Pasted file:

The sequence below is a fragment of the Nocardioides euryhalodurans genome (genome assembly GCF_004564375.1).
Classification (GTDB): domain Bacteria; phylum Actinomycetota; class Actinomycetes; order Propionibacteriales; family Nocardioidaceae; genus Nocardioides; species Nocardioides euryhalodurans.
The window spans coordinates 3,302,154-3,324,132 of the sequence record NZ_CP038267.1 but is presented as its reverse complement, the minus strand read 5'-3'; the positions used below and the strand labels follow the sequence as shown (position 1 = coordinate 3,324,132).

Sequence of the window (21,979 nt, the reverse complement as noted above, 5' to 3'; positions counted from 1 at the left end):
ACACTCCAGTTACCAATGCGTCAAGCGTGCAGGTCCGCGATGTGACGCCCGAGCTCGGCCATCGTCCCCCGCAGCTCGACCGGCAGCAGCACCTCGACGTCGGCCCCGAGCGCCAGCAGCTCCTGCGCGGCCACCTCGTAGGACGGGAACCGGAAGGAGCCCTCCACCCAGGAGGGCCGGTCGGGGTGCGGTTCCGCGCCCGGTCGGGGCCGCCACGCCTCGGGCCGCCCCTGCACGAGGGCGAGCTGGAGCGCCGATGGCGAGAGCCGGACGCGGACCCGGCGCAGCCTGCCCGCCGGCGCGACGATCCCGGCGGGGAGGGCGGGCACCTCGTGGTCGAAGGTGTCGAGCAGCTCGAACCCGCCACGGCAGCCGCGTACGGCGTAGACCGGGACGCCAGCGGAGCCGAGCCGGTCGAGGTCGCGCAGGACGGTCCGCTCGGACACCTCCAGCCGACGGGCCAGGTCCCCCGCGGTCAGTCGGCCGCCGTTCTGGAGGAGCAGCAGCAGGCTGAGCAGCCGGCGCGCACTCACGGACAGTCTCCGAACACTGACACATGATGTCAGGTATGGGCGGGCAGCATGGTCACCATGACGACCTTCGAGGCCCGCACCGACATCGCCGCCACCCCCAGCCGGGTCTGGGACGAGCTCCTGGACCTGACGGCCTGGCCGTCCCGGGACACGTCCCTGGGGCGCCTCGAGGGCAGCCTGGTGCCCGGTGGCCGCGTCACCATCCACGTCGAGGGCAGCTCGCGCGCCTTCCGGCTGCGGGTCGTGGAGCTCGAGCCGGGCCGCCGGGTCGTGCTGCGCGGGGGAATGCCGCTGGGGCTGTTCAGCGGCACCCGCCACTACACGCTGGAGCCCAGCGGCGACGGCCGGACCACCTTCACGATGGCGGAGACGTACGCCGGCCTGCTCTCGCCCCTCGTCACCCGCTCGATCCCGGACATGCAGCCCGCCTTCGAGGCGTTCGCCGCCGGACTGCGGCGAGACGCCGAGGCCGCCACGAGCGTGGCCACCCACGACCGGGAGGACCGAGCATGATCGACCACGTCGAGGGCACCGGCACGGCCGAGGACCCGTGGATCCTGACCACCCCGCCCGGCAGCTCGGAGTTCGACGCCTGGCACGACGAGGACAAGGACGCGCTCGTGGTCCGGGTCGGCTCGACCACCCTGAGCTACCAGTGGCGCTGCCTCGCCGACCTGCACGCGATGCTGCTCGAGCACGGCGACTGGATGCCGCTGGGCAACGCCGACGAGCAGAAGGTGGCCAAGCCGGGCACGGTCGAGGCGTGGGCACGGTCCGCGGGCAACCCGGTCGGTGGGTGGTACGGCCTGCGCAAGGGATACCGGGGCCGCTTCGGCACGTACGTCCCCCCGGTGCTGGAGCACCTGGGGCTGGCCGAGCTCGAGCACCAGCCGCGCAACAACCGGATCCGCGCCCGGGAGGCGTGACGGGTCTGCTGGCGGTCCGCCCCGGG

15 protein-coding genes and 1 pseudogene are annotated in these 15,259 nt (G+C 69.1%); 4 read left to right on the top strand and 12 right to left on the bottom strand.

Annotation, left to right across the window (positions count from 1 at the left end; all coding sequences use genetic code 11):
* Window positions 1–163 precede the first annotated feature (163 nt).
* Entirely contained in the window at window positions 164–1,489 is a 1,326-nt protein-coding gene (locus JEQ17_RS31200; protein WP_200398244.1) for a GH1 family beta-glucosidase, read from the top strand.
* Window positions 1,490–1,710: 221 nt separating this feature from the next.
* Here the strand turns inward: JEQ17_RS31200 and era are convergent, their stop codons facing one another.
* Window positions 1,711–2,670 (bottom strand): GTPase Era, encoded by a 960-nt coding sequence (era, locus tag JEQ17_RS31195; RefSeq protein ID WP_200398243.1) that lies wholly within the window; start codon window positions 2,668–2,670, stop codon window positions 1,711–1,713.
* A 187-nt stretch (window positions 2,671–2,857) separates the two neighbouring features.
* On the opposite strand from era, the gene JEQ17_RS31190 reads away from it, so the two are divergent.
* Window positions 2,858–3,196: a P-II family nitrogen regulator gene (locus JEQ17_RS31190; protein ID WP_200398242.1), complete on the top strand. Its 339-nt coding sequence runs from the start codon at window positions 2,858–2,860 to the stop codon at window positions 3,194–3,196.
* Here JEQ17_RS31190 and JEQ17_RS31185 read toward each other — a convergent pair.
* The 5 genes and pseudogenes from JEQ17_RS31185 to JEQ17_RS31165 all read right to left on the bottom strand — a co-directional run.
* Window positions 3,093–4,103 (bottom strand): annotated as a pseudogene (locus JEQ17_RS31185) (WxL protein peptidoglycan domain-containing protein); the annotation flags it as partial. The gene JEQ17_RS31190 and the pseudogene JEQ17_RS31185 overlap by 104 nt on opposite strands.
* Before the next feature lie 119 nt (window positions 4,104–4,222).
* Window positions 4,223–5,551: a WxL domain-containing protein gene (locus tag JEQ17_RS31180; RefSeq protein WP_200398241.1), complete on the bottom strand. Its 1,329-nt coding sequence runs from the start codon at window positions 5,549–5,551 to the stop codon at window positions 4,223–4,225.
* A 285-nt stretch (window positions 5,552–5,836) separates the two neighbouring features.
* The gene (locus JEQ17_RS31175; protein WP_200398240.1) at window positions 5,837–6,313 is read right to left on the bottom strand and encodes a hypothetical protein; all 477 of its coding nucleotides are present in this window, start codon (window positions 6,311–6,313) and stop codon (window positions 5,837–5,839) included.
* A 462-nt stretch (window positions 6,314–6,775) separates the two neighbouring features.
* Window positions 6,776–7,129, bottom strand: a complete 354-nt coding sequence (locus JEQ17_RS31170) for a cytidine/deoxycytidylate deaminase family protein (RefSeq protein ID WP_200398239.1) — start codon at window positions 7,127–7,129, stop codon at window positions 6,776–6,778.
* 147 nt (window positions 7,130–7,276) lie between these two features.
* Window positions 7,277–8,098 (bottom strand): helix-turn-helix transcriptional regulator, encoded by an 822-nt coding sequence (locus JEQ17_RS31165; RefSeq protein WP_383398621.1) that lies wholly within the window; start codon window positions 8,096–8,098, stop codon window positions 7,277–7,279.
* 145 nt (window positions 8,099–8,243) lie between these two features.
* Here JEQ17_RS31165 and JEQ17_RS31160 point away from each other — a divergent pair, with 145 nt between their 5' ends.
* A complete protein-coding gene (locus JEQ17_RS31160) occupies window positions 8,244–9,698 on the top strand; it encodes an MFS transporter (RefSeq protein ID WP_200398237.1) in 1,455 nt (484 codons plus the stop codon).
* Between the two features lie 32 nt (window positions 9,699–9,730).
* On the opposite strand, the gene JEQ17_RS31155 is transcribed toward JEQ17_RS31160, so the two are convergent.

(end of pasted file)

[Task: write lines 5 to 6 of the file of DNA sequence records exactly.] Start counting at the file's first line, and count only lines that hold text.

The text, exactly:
ACACTCCAGTTACCAATGCGTCAAGCGTGCAGGTCCGCGATGTGACGCCCGAGCTCGGCCATCGTCCCCCGCAGCTCGACCGGCAGCAGCACCTCGACGTCGGCCCCGAGCGCCAGCAGCTCCTGCGCGGCCACCTCGTAGGACGGGAACCGGAAGGAGCCCTCCACCCAGGAGGGCCGGTCGGGGTGCGGTTCCGCGCCCGGTCGGGGCCGCCACGCCTCGGGCCGCCCCTGCACGAGGGCGAGCTGGAGCGCCGATGGCGAGAGCCGGACGCGGACCCGGCGCAGCCTGCCCGCCGGCGCGACGATCCCGGCGGGGAGGGCGGGCACCTCGTGGTCGAAGGTGTCGAGCAGCTCGAACCCGCCACGGCAGCCGCGTACGGCGTAGACCGGGACGCCAGCGGAGCCGAGCCGGTCGAGGTCGCGCAGGACGGTCCGCTCGGACACCTCCAGCCGACGGGCCAGGTCCCCCGCGGTCAGTCGGCCGCCGTTCTGGAGGAGCAGCAGCAGGCTGAGCAGCCGGCGCGCACTCACGGACAGTCTCCGAACACTGACACATGATGTCAGGTATGGGCGGGCAGCATGGTCACCATGACGACCTTCGAGGCCCGCACCGACATCGCCGCCACCCCCAGCCGGGTCTGGGACGAGCTCCTGGACCTGACGGCCTGGCCGTCCCGGGACACGTCCCTGGGGCGCCTCGAGGGCAGCCTGGTGCCCGGTGGCCGCGTCACCATCCACGTCGAGGGCAGCTCGCGCGCCTTCCGGCTGCGGGTCGTGGAGCTCGAGCCGGGCCGCCGGGTCGTGCTGCGCGGGGGAATGCCGCTGGGGCTGTTCAGCGGCACCCGCCACTACACGCTGGAGCCCAGCGGCGACGGCCGGACCACCTTCACGATGGCGGAGACGTACGCCGGCCTGCTCTCGCCCCTCGTCACCCGCTCGATCCCGGACATGCAGCCCGCCTTCGAGGCGTTCGCCGCCGGACTGCGGCGAGACGCCGAGGCCGCCACGAGCGTGGCCACCCACGACCGGGAGGACCGAGCATGATCGACCACGTCGAGGGCACCGGCACGGCCGAGGACCCGTGGATCCTGACCACCCCGCCCGGCAGCTCGGAGTTCGACGCCTGGCACGACGAGGACAAGGACGCGCTCGTGGTCCGGGTCGGCTCGACCACCCTGAGCTACCAGTGGCGCTGCCTCGCCGACCTGCACGCGATGCTGCTCGAGCACGGCGACTGGATGCCGCTGGGCAACGCCGACGAGCAGAAGGTGGCCAAGCCGGGCACGGTCGAGGCGTGGGCACGGTCCGCGGGCAACCCGGTCGGTGGGTGGTACGGCCTGCGCAAGGGATACCGGGGCCGCTTCGGCACGTACGTCCCCCCGGTGCTGGAGCACCTGGGGCTGGCCGAGCTCGAGCACCAGCCGCGCAACAACCGGATCCGCGCCCGGGAGGCGTGACGGGTCTGCTGGCGGTCCGCCCCGGG

15 protein-coding genes and 1 pseudogene are annotated in these 15,259 nt (G+C 69.1%); 4 read left to right on the top strand and 12 right to left on the bottom strand.